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AMENDMENT TO DATE - Drawdown Pensions - Increase to 120% p.a.
Annie Cross
Posted: 22 January 2013 12:17:25(UTC)
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My husband and I are now retired and we set up our pension drawdown accounts with Hargreaves Lansdown, which operated from 19 December 2011 and 19 March 2012 respectively. The amount we have been able to drawdown (100%) is disappointingly small compared to our expectations, due to the Government moving the goalposts from 120% to 100% in 2011. Subsequently we have found ourselves looking for alternative means of income due to the restricted cashflow we are suffering.

We are therefore dismayed to hear that only from 26th March 2013, AND ONLY at the anniversary date of the original GAD evaluation, can we have a revised calculation using the 120% figure. This means my wife will have to wait 9 months and I will have to wait 51 weeks.

Is there any way this can be appealed against? Can we pay larger fees and move these dates forward by any means? Any ideas or background knowledge which may help would be gratefully received.
2 users thanked Annie Cross for this post.
colin cross on 22/01/2013(UTC), Guest on 27/01/2013(UTC)
deeply realistic
Posted: 23 January 2013 10:12:25(UTC)
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I'm also with HL. I suggest you talk to them and ask what can be done.
Two possibilities to consider:-
Request a new GAD just after the March date. If your investments value is than at a peak or have increased, that will increase your income.
Change your drawdown date/frequency so you get the 120% figure after March.


As a general note, if you have a SIPP, you should always take the max possible out of it provided you are not in a 40% tax band, You can then put any unrequired money into other savings- ISA or VCT or CGT taxable product. Why? Simply because any money left when you (both) have died is taxable at 55%, and in the meantime you didn't get the benefit of it.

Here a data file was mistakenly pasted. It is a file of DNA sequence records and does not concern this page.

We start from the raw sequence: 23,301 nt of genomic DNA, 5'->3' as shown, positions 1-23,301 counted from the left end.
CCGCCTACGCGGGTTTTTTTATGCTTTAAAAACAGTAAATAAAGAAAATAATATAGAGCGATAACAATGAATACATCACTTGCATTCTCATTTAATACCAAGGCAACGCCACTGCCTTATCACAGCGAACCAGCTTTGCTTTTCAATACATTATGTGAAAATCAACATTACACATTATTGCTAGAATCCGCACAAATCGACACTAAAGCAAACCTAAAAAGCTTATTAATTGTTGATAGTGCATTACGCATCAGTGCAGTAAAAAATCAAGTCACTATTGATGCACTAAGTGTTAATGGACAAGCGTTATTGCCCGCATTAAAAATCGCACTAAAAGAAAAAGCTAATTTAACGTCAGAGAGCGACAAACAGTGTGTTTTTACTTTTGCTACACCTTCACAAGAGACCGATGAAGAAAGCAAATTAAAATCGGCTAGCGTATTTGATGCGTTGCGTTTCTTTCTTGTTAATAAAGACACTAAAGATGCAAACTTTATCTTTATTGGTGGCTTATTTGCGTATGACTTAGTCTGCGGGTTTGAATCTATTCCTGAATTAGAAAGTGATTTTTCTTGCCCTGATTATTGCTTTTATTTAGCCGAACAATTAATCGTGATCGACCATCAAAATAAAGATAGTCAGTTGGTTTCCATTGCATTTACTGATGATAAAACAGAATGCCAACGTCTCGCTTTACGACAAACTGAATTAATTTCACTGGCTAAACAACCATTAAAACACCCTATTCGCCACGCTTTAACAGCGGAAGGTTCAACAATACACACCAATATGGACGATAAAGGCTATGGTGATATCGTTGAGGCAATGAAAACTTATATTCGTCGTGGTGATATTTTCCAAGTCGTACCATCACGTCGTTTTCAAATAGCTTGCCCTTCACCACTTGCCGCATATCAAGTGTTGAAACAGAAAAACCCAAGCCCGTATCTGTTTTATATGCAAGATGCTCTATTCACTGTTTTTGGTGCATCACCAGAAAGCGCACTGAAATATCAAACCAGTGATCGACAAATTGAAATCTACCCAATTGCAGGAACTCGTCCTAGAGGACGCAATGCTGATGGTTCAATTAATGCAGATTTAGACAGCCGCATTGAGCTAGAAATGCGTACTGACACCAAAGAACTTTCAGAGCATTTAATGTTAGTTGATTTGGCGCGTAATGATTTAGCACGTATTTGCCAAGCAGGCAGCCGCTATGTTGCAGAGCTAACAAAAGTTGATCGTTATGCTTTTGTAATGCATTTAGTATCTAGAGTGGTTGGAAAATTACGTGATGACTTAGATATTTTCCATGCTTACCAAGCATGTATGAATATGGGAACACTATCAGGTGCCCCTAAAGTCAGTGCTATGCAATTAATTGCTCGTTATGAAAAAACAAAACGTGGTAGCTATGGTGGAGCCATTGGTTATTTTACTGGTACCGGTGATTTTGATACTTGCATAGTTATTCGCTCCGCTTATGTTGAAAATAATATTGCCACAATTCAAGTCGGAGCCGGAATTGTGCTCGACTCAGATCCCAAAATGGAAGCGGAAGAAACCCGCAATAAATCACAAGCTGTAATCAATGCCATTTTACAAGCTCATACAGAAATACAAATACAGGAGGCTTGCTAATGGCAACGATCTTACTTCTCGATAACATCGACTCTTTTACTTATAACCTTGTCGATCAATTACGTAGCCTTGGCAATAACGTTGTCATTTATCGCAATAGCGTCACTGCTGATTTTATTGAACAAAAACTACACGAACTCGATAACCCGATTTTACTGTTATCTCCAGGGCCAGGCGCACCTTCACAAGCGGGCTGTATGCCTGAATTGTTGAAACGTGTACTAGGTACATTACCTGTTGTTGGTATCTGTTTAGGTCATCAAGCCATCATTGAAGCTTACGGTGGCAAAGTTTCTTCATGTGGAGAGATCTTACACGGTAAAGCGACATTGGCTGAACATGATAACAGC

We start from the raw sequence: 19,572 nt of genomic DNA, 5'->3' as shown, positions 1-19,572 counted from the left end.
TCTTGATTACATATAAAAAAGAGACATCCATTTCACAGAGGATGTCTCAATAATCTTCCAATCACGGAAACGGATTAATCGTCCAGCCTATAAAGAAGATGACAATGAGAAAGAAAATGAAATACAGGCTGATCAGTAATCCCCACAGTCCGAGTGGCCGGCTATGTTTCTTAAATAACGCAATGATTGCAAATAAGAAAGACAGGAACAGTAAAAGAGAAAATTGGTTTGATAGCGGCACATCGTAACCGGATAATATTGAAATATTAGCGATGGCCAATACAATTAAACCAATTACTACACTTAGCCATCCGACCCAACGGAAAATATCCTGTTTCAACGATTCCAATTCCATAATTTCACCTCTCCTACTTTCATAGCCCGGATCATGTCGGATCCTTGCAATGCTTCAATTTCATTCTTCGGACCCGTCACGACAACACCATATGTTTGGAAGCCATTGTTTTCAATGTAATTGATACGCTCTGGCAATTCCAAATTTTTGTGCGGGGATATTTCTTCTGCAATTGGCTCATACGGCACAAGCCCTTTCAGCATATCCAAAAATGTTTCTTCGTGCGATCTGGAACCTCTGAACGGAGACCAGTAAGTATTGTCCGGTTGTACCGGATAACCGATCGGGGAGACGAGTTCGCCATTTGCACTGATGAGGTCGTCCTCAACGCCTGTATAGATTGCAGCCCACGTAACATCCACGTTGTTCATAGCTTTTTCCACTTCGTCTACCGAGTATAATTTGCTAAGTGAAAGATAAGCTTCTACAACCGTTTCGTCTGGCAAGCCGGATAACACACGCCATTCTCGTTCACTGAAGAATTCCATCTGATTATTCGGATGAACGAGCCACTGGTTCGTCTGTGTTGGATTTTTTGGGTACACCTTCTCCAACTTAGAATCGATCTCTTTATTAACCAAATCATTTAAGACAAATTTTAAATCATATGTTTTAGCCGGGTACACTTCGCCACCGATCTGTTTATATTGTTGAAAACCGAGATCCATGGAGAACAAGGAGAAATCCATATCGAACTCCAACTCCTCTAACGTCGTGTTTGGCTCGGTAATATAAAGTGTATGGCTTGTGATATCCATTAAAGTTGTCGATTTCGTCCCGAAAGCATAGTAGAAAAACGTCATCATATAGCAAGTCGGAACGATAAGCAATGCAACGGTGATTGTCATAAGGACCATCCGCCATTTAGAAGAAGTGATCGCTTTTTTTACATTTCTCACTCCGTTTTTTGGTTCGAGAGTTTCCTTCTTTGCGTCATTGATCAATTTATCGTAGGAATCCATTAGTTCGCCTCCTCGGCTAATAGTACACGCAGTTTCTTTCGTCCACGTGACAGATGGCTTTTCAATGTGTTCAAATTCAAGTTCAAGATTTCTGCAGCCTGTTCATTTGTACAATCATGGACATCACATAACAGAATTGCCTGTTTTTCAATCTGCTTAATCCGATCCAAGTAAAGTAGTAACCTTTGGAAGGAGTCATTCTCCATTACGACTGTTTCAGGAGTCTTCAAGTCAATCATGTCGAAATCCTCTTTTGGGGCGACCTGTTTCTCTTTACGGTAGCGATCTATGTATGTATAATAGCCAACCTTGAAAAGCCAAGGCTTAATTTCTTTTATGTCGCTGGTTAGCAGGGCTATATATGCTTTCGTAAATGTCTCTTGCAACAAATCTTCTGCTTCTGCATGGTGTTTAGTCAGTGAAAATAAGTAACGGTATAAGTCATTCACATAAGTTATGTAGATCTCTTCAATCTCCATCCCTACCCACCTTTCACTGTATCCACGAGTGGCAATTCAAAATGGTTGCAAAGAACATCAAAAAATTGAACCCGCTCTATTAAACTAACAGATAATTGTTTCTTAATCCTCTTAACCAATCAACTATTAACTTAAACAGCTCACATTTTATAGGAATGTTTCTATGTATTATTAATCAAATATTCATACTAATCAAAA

Far better to pay basic rate tax only.
4 users thanked deeply realistic for this post.
colin cross on 23/01/2013(UTC), Guest on 27/01/2013(UTC), Stephen Garsed on 31/01/2013(UTC), Michael Ward on 25/03/2013(UTC)
lynne shaffer
Posted: 23 January 2013 15:46:18(UTC)
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I just spoke to HL today, and the review of the maximum you can withdraw is nothing to do with the date you actually withdraw from your fund. It's the anniversary of when you first started teh SIPP and is therefore NOT alterable.

Sorry to deliver bad news1
3 users thanked lynne shaffer for this post.
colin cross on 23/01/2013(UTC), Guest on 27/01/2013(UTC), Stephen Garsed on 31/01/2013(UTC)
colin cross
Posted: 23 January 2013 17:30:33(UTC)
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I have been busy digging deeper into this for my wife and Iand it does look pretty insoluble.
you can only move out of a drawdown scheme to go into an annuity, nowhere else, so you
cannot "bed and breakfast" your drwdown by closing it and reopening it the next as anew one.
One interesting thing I found out which Ihad never been made aware of is that you can take
out 100% of your annual entitlement on day 1 if you want to and then have nowt for 364 days.
Which of course means you can re-invest it and get at least 3% more, conservatably.
Food for thought..........
3 users thanked colin cross for this post.
Guest on 27/01/2013(UTC), Stephen Garsed on 31/01/2013(UTC), Michael Ward on 25/03/2013(UTC)
SKYSHIP
Posted: 27 January 2013 10:22:01(UTC)
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Annie & Colin....

You may find you actually shouldn't go for an early review as the drawdown rate reflects three inputs:

# Age
# GAD rate
# 10yr bond rate (?I think it's the 10yr - may be longer...)

Because of the last input your drawdown might actually be lower, even though the GAD rate is increased back to 120%. I reviewed in Apr'11 & I would certainly be worse off assuming the same Fund Value.

Also, you need to consider that Fund Value aspect....is your Fund now at a higher level...as when in Income Drawdown mode your Fund is always having to climb the down escalator!

This is always a great tool too use:
http://www.hl.co.uk/pens...come-drawdown-calculator
clarkkent
Posted: 27 January 2013 11:13:36(UTC)
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The big question is, 120% of what? The bigger your pot the more your 120% will produce.